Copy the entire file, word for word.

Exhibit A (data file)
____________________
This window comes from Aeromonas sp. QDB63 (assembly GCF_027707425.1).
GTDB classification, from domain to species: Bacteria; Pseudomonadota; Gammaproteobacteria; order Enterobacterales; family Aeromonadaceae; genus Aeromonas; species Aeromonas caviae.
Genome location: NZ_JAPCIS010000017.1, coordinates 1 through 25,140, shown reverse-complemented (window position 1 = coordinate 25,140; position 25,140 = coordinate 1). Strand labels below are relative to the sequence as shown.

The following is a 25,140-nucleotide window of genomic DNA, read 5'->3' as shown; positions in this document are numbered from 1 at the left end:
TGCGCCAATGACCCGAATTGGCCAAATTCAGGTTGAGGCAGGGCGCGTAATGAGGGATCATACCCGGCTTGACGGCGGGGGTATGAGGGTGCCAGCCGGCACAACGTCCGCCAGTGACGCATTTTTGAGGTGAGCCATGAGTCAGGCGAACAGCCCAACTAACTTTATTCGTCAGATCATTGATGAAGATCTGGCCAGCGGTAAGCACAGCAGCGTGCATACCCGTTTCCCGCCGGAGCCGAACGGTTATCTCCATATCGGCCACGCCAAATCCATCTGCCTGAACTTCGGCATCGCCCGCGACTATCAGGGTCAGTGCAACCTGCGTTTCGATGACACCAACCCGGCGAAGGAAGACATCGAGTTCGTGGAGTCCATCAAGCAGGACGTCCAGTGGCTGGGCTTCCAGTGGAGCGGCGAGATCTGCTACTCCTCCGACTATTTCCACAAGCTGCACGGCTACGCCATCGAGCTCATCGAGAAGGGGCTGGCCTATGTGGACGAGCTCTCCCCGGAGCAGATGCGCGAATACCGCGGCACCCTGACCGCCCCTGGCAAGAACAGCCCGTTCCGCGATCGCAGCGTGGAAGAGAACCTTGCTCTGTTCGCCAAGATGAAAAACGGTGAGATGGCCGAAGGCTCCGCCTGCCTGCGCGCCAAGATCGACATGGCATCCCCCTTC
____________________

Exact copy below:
This window comes from Aeromonas sp. QDB63 (assembly GCF_027707425.1).
GTDB classification, from domain to species: Bacteria; Pseudomonadota; Gammaproteobacteria; order Enterobacterales; family Aeromonadaceae; genus Aeromonas; species Aeromonas caviae.
Genome location: NZ_JAPCIS010000017.1, coordinates 1 through 25,140, shown reverse-complemented (window position 1 = coordinate 25,140; position 25,140 = coordinate 1). Strand labels below are relative to the sequence as shown.

The following is a 25,140-nucleotide window of genomic DNA, read 5'->3' as shown; positions in this document are numbered from 1 at the left end:
TGCGCCAATGACCCGAATTGGCCAAATTCAGGTTGAGGCAGGGCGCGTAATGAGGGATCATACCCGGCTTGACGGCGGGGGTATGAGGGTGCCAGCCGGCACAACGTCCGCCAGTGACGCATTTTTGAGGTGAGCCATGAGTCAGGCGAACAGCCCAACTAACTTTATTCGTCAGATCATTGATGAAGATCTGGCCAGCGGTAAGCACAGCAGCGTGCATACCCGTTTCCCGCCGGAGCCGAACGGTTATCTCCATATCGGCCACGCCAAATCCATCTGCCTGAACTTCGGCATCGCCCGCGACTATCAGGGTCAGTGCAACCTGCGTTTCGATGACACCAACCCGGCGAAGGAAGACATCGAGTTCGTGGAGTCCATCAAGCAGGACGTCCAGTGGCTGGGCTTCCAGTGGAGCGGCGAGATCTGCTACTCCTCCGACTATTTCCACAAGCTGCACGGCTACGCCATCGAGCTCATCGAGAAGGGGCTGGCCTATGTGGACGAGCTCTCCCCGGAGCAGATGCGCGAATACCGCGGCACCCTGACCGCCCCTGGCAAGAACAGCCCGTTCCGCGATCGCAGCGTGGAAGAGAACCTTGCTCTGTTCGCCAAGATGAAAAACGGTGAGATGGCCGAAGGCTCCGCCTGCCTGCGCGCCAAGATCGACATGGCATCCCCCTTC